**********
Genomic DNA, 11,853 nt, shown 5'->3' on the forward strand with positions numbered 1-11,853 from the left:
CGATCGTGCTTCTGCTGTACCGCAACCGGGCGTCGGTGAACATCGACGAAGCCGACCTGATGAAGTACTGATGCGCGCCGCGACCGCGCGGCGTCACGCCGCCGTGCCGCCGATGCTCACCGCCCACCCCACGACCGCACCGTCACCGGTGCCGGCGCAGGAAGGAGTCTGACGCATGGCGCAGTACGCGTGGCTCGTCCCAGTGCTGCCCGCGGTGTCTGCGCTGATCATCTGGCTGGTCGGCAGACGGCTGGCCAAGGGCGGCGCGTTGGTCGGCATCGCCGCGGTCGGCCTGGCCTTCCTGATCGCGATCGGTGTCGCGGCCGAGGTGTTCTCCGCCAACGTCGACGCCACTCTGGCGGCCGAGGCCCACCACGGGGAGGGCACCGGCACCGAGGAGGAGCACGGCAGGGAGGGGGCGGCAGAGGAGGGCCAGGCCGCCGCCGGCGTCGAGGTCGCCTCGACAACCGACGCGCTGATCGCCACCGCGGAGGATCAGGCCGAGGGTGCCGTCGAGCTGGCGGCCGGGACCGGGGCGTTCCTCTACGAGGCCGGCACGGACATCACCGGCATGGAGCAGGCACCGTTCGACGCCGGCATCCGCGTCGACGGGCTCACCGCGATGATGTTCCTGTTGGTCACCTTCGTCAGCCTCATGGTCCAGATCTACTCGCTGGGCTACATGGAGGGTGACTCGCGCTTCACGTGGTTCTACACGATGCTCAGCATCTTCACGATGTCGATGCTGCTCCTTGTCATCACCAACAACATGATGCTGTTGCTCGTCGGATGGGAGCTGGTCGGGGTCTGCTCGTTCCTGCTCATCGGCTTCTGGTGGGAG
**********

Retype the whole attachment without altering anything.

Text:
Genomic DNA, 11,853 nt, shown 5'->3' on the forward strand with positions numbered 1-11,853 from the left:
CGATCGTGCTTCTGCTGTACCGCAACCGGGCGTCGGTGAACATCGACGAAGCCGACCTGATGAAGTACTGATGCGCGCCGCGACCGCGCGGCGTCACGCCGCCGTGCCGCCGATGCTCACCGCCCACCCCACGACCGCACCGTCACCGGTGCCGGCGCAGGAAGGAGTCTGACGCATGGCGCAGTACGCGTGGCTCGTCCCAGTGCTGCCCGCGGTGTCTGCGCTGATCATCTGGCTGGTCGGCAGACGGCTGGCCAAGGGCGGCGCGTTGGTCGGCATCGCCGCGGTCGGCCTGGCCTTCCTGATCGCGATCGGTGTCGCGGCCGAGGTGTTCTCCGCCAACGTCGACGCCACTCTGGCGGCCGAGGCCCACCACGGGGAGGGCACCGGCACCGAGGAGGAGCACGGCAGGGAGGGGGCGGCAGAGGAGGGCCAGGCCGCCGCCGGCGTCGAGGTCGCCTCGACAACCGACGCGCTGATCGCCACCGCGGAGGATCAGGCCGAGGGTGCCGTCGAGCTGGCGGCCGGGACCGGGGCGTTCCTCTACGAGGCCGGCACGGACATCACCGGCATGGAGCAGGCACCGTTCGACGCCGGCATCCGCGTCGACGGGCTCACCGCGATGATGTTCCTGTTGGTCACCTTCGTCAGCCTCATGGTCCAGATCTACTCGCTGGGCTACATGGAGGGTGACTCGCGCTTCACGTGGTTCTACACGATGCTCAGCATCTTCACGATGTCGATGCTGCTCCTTGTCATCACCAACAACATGATGCTGTTGCTCGTCGGATGGGAGCTGGTCGGGGTCTGCTCGTTCCTGCTCATCGGCTTCTGGTGGGAG